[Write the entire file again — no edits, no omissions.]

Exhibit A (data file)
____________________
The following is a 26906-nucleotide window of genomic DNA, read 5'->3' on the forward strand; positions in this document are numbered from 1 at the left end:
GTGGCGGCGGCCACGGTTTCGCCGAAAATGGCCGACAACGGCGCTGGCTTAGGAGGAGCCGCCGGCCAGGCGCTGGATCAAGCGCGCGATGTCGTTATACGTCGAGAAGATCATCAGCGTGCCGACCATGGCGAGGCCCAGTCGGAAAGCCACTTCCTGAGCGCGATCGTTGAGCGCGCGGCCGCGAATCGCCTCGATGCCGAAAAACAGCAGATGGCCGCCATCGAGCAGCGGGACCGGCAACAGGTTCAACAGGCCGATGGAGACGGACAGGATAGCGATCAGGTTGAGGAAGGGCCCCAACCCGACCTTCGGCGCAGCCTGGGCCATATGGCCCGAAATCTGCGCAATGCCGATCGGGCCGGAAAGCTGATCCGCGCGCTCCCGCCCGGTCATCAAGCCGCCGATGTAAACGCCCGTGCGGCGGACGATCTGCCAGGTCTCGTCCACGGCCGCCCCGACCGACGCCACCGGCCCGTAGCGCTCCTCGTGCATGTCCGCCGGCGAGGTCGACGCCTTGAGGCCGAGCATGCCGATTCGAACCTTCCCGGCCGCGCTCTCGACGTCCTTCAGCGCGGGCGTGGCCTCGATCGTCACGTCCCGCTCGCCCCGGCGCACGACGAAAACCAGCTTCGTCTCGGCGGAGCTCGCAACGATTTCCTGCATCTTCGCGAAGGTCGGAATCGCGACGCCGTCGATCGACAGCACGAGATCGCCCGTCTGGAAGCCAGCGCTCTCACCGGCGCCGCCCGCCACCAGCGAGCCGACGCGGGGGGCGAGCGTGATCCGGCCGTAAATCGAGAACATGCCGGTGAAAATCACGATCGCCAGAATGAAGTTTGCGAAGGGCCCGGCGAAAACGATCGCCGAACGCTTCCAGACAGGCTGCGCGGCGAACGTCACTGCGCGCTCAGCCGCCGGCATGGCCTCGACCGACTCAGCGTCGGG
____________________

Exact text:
The following is a 26906-nucleotide window of genomic DNA, read 5'->3' on the forward strand; positions in this document are numbered from 1 at the left end:
GTGGCGGCGGCCACGGTTTCGCCGAAAATGGCCGACAACGGCGCTGGCTTAGGAGGAGCCGCCGGCCAGGCGCTGGATCAAGCGCGCGATGTCGTTATACGTCGAGAAGATCATCAGCGTGCCGACCATGGCGAGGCCCAGTCGGAAAGCCACTTCCTGAGCGCGATCGTTGAGCGCGCGGCCGCGAATCGCCTCGATGCCGAAAAACAGCAGATGGCCGCCATCGAGCAGCGGGACCGGCAACAGGTTCAACAGGCCGATGGAGACGGACAGGATAGCGATCAGGTTGAGGAAGGGCCCCAACCCGACCTTCGGCGCAGCCTGGGCCATATGGCCCGAAATCTGCGCAATGCCGATCGGGCCGGAAAGCTGATCCGCGCGCTCCCGCCCGGTCATCAAGCCGCCGATGTAAACGCCCGTGCGGCGGACGATCTGCCAGGTCTCGTCCACGGCCGCCCCGACCGACGCCACCGGCCCGTAGCGCTCCTCGTGCATGTCCGCCGGCGAGGTCGACGCCTTGAGGCCGAGCATGCCGATTCGAACCTTCCCGGCCGCGCTCTCGACGTCCTTCAGCGCGGGCGTGGCCTCGATCGTCACGTCCCGCTCGCCCCGGCGCACGACGAAAACCAGCTTCGTCTCGGCGGAGCTCGCAACGATTTCCTGCATCTTCGCGAAGGTCGGAATCGCGACGCCGTCGATCGACAGCACGAGATCGCCCGTCTGGAAGCCAGCGCTCTCACCGGCGCCGCCCGCCACCAGCGAGCCGACGCGGGGGGCGAGCGTGATCCGGCCGTAAATCGAGAACATGCCGGTGAAAATCACGATCGCCAGAATGAAGTTTGCGAAGGGCCCGGCGAAAACGATCGCCGAACGCTTCCAGACAGGCTGCGCGGCGAACGTCACTGCGCGCTCAGCCGCCGGCATGGCCTCGACCGACTCAGCGTCGGG